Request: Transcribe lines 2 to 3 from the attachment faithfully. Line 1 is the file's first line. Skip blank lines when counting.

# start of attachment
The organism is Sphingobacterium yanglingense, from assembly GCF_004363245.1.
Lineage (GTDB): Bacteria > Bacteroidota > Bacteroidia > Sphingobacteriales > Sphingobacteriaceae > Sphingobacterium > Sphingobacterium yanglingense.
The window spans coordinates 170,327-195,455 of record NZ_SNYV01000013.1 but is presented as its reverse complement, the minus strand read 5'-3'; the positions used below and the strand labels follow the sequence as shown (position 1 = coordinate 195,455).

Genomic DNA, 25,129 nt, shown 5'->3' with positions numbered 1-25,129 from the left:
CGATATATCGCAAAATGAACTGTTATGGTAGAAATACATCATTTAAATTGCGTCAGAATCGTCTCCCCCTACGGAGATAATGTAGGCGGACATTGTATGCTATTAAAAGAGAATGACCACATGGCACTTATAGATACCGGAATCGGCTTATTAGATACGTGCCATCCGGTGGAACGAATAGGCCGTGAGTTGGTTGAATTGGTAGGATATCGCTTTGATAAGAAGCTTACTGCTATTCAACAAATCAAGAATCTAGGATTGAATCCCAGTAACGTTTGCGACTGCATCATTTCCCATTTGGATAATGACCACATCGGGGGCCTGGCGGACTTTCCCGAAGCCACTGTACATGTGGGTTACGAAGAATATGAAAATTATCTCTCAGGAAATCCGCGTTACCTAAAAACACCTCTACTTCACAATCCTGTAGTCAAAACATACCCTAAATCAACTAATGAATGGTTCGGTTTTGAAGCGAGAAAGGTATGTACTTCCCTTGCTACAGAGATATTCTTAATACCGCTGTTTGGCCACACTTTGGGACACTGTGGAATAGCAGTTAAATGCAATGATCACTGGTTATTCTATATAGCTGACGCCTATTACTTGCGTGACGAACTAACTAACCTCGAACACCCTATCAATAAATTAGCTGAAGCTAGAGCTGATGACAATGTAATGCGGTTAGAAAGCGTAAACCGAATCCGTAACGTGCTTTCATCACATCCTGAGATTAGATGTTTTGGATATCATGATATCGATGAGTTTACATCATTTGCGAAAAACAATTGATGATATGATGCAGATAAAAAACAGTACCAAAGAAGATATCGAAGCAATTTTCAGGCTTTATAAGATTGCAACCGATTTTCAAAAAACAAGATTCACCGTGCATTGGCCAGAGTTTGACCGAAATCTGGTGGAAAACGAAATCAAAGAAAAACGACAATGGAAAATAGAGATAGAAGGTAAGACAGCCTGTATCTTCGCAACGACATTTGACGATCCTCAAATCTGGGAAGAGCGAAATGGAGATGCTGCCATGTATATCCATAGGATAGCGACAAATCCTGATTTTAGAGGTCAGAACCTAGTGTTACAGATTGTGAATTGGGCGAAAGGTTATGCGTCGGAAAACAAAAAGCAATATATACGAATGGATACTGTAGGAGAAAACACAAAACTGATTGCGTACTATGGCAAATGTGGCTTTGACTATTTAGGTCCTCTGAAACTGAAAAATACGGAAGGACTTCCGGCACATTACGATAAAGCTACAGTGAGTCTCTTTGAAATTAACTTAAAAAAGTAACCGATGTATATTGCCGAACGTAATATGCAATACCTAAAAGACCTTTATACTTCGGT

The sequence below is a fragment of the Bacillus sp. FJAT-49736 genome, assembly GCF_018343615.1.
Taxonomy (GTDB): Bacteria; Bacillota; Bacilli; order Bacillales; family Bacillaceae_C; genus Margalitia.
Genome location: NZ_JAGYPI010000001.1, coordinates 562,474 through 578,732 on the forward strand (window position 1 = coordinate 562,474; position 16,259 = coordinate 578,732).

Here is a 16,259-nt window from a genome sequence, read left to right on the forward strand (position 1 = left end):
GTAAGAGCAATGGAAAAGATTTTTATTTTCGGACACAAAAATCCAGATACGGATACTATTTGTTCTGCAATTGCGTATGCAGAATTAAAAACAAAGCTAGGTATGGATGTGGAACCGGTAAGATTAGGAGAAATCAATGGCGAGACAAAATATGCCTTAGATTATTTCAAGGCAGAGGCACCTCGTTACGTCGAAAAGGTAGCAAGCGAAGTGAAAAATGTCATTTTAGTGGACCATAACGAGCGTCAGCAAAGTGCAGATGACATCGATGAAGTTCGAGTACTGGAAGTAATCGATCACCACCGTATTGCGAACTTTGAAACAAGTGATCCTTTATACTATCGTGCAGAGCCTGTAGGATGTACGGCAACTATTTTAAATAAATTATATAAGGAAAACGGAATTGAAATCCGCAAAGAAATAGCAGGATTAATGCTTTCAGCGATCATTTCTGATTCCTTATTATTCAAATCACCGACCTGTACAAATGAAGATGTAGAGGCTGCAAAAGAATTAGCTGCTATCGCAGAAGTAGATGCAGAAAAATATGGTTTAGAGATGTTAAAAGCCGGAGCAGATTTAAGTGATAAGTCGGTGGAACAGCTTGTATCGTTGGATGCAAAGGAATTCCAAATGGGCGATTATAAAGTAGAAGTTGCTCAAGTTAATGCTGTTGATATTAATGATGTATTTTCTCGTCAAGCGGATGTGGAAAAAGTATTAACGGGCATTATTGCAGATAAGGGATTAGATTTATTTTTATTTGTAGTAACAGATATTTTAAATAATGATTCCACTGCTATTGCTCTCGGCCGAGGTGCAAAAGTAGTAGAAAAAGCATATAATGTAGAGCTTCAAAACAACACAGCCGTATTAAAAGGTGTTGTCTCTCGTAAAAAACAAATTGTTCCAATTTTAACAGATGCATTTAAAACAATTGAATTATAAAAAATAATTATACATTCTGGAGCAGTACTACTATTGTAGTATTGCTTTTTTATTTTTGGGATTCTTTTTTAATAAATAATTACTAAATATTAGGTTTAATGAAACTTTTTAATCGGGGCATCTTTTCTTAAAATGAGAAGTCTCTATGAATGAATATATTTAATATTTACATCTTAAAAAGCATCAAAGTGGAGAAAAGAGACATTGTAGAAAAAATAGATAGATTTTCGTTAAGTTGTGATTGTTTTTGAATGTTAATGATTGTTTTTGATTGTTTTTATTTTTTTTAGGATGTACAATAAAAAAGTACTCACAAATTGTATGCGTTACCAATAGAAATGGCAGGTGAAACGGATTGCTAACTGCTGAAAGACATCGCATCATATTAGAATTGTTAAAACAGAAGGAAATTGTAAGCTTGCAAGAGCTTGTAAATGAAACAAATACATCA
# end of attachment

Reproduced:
Lineage (GTDB): Bacteria > Bacteroidota > Bacteroidia > Sphingobacteriales > Sphingobacteriaceae > Sphingobacterium > Sphingobacterium yanglingense.
The window spans coordinates 170,327-195,455 of record NZ_SNYV01000013.1 but is presented as its reverse complement, the minus strand read 5'-3'; the positions used below and the strand labels follow the sequence as shown (position 1 = coordinate 195,455).